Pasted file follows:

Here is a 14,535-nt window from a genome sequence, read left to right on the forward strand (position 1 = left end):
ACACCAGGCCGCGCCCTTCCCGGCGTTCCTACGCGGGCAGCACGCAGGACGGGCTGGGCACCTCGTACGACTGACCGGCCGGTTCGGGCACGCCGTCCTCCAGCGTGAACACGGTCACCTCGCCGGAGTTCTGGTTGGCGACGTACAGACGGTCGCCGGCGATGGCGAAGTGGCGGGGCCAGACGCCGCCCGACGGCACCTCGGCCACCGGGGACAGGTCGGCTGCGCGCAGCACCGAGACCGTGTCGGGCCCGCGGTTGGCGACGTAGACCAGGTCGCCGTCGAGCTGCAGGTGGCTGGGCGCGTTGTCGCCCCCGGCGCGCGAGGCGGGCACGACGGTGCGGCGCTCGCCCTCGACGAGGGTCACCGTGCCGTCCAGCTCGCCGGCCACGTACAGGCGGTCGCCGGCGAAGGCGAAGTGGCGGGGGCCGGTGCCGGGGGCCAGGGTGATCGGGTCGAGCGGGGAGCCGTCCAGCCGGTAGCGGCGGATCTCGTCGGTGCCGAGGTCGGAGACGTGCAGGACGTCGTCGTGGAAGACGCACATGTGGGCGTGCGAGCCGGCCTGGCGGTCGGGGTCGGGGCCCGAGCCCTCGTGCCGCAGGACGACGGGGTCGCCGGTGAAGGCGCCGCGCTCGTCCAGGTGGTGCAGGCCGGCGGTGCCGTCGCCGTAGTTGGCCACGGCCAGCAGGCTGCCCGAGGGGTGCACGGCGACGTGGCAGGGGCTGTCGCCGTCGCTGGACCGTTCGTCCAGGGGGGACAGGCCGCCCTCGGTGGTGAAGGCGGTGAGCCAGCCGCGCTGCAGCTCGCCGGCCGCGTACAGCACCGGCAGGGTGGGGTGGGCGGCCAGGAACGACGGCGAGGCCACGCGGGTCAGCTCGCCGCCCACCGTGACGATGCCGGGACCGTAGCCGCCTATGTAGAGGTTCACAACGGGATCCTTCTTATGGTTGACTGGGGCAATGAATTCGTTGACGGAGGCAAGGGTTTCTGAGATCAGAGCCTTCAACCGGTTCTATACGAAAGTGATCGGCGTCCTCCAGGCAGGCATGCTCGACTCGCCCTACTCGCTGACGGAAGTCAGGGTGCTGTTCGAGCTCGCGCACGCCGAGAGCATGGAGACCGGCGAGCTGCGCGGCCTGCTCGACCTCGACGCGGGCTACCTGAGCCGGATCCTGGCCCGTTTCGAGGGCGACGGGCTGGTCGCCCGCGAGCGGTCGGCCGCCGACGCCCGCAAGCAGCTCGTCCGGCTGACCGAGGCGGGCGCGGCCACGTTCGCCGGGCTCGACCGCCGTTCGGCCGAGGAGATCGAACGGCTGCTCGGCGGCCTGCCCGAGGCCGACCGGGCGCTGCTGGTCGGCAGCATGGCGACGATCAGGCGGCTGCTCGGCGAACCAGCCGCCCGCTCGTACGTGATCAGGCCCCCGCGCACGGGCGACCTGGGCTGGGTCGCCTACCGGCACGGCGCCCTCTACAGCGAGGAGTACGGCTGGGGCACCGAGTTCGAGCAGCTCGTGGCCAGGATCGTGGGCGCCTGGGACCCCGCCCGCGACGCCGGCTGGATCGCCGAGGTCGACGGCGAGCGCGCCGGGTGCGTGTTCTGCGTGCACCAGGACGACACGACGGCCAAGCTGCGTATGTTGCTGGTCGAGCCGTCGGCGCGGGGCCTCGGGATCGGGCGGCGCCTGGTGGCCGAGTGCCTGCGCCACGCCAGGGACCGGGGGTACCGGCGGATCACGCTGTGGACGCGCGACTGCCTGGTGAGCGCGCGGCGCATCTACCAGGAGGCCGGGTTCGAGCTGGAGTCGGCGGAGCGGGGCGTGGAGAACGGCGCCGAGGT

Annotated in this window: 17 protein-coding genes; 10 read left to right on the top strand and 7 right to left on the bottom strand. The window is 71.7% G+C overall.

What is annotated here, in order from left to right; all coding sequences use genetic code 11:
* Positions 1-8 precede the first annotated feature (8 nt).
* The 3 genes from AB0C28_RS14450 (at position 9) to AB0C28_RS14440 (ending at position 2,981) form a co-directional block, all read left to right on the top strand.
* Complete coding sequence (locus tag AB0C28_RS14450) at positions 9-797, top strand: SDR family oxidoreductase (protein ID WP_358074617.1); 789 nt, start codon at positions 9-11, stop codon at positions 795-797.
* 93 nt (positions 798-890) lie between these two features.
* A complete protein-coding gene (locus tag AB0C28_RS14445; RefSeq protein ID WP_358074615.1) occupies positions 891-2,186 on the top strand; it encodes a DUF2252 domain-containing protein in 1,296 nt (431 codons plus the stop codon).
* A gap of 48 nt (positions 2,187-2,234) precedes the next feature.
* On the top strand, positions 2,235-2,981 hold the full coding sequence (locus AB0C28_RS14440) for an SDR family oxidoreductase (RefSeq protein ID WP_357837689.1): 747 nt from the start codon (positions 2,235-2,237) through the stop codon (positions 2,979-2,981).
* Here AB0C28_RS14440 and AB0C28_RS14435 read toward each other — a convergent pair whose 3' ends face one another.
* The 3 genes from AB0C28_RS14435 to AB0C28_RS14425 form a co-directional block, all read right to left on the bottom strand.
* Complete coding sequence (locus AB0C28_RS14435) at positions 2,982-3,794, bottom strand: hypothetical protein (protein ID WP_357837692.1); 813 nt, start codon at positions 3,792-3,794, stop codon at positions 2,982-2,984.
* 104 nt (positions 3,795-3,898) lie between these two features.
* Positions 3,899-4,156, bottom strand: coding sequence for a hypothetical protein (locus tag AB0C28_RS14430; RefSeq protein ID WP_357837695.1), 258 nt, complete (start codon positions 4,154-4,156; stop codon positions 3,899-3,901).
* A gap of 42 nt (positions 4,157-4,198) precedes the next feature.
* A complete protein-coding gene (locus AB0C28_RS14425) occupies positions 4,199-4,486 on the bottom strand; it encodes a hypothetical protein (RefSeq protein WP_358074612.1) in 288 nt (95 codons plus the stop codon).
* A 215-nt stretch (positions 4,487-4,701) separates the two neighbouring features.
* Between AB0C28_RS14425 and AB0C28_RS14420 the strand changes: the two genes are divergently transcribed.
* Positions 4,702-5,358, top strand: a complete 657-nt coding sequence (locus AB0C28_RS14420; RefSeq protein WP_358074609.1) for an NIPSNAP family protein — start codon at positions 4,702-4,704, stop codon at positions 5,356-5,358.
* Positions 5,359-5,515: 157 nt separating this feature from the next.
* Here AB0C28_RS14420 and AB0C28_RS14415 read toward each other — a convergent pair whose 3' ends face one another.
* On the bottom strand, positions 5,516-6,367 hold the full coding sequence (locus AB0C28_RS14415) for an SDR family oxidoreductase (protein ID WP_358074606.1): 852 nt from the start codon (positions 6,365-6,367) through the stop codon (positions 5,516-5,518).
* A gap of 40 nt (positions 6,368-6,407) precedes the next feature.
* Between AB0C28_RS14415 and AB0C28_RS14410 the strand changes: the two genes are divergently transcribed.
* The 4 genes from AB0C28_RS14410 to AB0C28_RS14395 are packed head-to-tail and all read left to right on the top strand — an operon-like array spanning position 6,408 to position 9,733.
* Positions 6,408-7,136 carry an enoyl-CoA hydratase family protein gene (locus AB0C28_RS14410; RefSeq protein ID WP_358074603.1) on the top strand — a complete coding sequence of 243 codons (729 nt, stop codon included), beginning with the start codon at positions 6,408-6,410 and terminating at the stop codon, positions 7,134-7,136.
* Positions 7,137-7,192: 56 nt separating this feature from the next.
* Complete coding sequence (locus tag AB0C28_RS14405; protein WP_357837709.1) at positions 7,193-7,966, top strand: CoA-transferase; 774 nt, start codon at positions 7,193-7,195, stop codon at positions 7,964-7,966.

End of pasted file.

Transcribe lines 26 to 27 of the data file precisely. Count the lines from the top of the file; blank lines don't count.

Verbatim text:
* Between AB0C28_RS14415 and AB0C28_RS14410 the strand changes: the two genes are divergently transcribed.
* The 4 genes from AB0C28_RS14410 to AB0C28_RS14395 are packed head-to-tail and all read left to right on the top strand — an operon-like array spanning position 6,408 to position 9,733.